KAF enters fray as SA fishos face lock-outs

WITH just under four weeks to the South Australian state election, the race has well and truly begun for the two major parties, with political choices facing anglers regarding marine parks and controversial “no take” sanctuary zones.

Meanwhile, it has been reported that many SA anglers are unhappy with the policies of RecFish SA, the recognised peak body in South Australia, whose role is to advise government on recreational angling issues and to advocate on behalf of the 236,463 recreational anglers in the state. It is understood that RecFish SA supports the Labor Government’s proposed lock-outs, due to take effect on October 1.

Keep Australia Fishing, the national angling advocacy group which successfully campaigned against massive lock-out plans at last year’s federal election, has been asked to provide support and resources to SA fishos opposed to the current Government’s lock-out plans.

KAF chairman Neil Patrick said the organisation was campaigning for a science-based approach to marine protection in SA.

“We do not support the blanket lock-out policies advocated by anti-fishing groups and supported by some political parties. We would suggest to anglers in SA that they consider their vote very carefully,” Patrick said.

“The results of the campaigns spearheaded by KAF in the recent federal poll indicate that anglers can have a major impact on political decisions regarding marine parks and other fishing-related issues.

“All political parties need to consider the possible electoral outcomes if they choose to support anti-fishing policies,” KAF’s Neil Patrick said.

The SA Labor Party officially launched its campaign on February 16.

In its Let’s keep building our Environmental Protection policy, Labor pledges to “continue to take action to protect and embrace our environment”. The document goes on to say that Labor will protect SA’s natural attractions by adding to the system of parks and reserves to ensure the protection of the state’s land, biodiversity and culture.

Labor will “introduce new measures to enhance our marine parks but also encourage more community use of our marine parks”.

SA’s network of 19 marine parks covers about 44 per cent of state waters (about 26,670 sq kms in total). Download map HERE.

Under the Government’s current plan, from October 1 fishing will be banned in “sanctuary zones” that cover six per cent of state waters.

In its election announcement, Labor says it will provide additional funds for monitoring and compliance programs to ensure effective management of the newly-implemented parks.

“Data will be collected across the network and include an assessment of fisheries impacts, enhanced compliance at key monitoring sites and the development of educational materials to communicate the results of the program to the community.”

According to the Department of Environment, Water and Natural Resources (DEWNR) website, the SA Government has spent an estimated $1.18 million on its public awareness campaign re marine parks, which includes community information sessions, bus stop ads, billboards, TV, cinema and newspaper advertising.

It was also was revealed at the Legislative Council Select Committee into Marine Parks in South Australia that a total of 8,649 submissions were received during the state Government’s public consultation. Of these, 337 were unique, while 19 different form letters were received from 8,306 respondents. DEWNR went on to report that only 26 per cent of respondents were from SA, and that a total of 4,522 responses (52 per cent) were received from other Australian states and territories. International responses totalled 1,392 (16 per cent), with the majority of international respondents affiliated with conservation organisations.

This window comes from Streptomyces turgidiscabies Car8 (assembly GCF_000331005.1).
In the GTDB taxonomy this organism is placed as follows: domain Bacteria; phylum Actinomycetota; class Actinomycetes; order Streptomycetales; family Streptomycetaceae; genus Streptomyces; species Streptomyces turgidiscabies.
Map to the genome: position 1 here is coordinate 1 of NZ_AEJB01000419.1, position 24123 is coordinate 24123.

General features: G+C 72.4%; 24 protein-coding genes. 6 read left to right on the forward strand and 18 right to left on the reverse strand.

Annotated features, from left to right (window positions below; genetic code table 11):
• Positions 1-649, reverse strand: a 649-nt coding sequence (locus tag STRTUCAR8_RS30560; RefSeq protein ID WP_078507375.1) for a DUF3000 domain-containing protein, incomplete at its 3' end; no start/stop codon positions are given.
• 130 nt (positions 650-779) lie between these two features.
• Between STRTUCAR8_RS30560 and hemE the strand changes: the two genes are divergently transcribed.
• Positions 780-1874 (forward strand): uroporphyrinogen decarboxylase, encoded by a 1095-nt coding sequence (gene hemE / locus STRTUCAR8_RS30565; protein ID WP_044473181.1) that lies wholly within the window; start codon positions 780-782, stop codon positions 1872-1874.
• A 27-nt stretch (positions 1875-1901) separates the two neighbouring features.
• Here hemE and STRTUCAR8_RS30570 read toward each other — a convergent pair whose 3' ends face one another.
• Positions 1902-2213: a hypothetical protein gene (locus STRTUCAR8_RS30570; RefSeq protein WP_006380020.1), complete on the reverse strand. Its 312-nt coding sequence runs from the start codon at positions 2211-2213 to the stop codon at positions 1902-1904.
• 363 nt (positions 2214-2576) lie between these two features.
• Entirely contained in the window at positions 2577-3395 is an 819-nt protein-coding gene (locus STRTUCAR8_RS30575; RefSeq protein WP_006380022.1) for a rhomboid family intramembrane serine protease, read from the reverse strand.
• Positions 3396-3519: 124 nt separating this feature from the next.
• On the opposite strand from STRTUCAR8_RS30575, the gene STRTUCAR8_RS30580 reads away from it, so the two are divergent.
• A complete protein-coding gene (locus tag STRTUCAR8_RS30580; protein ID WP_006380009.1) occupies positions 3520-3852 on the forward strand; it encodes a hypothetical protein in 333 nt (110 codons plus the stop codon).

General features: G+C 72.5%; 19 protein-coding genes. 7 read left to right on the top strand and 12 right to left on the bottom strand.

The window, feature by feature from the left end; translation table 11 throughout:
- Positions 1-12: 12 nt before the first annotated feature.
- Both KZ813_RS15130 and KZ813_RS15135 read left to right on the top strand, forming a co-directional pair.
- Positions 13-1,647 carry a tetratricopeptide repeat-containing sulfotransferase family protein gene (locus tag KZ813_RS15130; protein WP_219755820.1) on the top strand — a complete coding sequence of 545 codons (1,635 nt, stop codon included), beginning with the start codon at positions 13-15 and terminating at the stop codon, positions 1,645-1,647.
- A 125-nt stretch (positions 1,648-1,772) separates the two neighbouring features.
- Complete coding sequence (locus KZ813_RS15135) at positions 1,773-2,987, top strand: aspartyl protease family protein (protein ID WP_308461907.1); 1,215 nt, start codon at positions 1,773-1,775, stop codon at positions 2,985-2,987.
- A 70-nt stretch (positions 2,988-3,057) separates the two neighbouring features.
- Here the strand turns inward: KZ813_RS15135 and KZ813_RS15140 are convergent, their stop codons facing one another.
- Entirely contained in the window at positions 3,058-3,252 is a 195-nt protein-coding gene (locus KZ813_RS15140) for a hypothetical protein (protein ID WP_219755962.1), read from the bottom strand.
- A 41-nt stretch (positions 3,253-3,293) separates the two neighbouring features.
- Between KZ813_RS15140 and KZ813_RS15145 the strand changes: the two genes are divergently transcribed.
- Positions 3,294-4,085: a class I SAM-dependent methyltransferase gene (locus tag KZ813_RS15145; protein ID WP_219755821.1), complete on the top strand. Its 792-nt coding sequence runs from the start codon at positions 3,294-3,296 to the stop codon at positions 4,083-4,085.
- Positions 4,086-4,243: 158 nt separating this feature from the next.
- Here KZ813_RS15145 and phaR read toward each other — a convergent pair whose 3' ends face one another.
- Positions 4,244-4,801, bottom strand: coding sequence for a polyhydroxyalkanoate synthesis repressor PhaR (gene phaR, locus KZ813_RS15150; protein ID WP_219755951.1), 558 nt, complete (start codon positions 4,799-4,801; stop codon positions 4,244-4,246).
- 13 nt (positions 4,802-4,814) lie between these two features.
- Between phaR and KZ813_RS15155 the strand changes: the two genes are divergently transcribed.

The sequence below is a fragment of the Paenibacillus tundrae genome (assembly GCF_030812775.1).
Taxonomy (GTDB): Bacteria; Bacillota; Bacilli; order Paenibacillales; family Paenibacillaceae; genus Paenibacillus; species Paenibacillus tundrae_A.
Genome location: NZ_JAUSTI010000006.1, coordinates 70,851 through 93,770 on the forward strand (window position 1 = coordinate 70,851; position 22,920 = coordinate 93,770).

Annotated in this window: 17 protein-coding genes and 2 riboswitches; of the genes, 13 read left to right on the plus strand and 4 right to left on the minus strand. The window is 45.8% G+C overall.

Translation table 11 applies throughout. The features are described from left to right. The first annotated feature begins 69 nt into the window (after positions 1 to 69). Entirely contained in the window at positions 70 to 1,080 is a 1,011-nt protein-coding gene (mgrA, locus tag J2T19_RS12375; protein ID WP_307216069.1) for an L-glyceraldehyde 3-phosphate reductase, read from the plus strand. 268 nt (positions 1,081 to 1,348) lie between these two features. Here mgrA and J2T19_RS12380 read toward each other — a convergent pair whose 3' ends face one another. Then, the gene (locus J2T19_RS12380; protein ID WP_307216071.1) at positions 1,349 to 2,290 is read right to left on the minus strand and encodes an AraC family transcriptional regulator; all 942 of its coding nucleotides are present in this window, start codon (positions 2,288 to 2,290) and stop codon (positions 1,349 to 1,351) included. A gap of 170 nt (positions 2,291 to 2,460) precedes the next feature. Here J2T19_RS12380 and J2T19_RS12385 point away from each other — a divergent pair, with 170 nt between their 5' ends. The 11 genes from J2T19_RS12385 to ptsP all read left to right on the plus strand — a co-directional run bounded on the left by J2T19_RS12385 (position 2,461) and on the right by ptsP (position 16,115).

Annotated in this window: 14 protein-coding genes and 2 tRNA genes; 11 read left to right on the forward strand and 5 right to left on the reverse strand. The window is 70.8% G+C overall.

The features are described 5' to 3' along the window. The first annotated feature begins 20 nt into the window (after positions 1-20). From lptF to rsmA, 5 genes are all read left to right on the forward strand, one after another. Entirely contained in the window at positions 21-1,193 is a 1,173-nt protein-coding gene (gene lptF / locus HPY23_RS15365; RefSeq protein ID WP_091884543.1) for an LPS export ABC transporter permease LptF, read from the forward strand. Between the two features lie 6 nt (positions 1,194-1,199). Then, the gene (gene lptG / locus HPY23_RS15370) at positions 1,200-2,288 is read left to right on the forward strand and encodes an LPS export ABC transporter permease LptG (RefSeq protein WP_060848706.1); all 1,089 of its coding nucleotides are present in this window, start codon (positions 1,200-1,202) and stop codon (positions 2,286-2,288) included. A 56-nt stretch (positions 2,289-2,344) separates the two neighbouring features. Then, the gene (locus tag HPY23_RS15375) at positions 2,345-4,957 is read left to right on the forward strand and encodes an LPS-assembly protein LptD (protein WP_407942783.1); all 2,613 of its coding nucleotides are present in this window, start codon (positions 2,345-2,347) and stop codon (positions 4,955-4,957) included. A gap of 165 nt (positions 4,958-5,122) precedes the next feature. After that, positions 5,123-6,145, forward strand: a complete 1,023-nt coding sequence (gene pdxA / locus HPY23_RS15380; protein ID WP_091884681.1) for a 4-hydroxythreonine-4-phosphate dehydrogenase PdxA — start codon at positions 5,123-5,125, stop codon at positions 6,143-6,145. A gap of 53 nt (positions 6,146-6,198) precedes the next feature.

In contrast, the SA Liberal Party has vowed in its Fisheries & Aquaculture Policy that if it wins power on March 16 it will:

Take a “sensible” approach to marine parks that protects regional communities, exports, jobs and the marine environment.

Support marine parks but is not in favour of the current sanctuary (no take) zone boundaries proposed by the Labor Government.

Not support the Labor Government’s process for creating the current sanctuary (no take) zones. The Opposition process would follow a “threats based determination” of any protection zone as per the COAG National Representative System of Marine Protected Areas.

Protect the marine environment through the aquatic reserve provisions in the Fisheries Management Act 2007.

Allow the primary industries department to continue its management of fishing in the state rather than turning the responsibility over to the environment department.

Review the marine park management plans and zone classifications within the state’s 19 marine parks.

Deputy state Liberal Leader Vickie Chapman said: “The State Liberals are committed to improving recreational fishing opportunities throughout South Australia which is why we have been fighting the Weatherill Labor Government’s unfair and ill-advised marine park exclusion zones.”

Labor has pledged to encourage recreational fishing by undertaking an artificial reef trial, facilitate recreational activities, including fishing in unused reservoirs, and providing regional grants for necessary infrastructure and providing grants to build new toilets, paths, camping areas, fish cleaning areas and measuring stations adjacent to marine parks.

Full policies can be found here:

Labor –

Liberal – and Aquaculture.pdf

Details on KAF’s SA election campaign can be found here:

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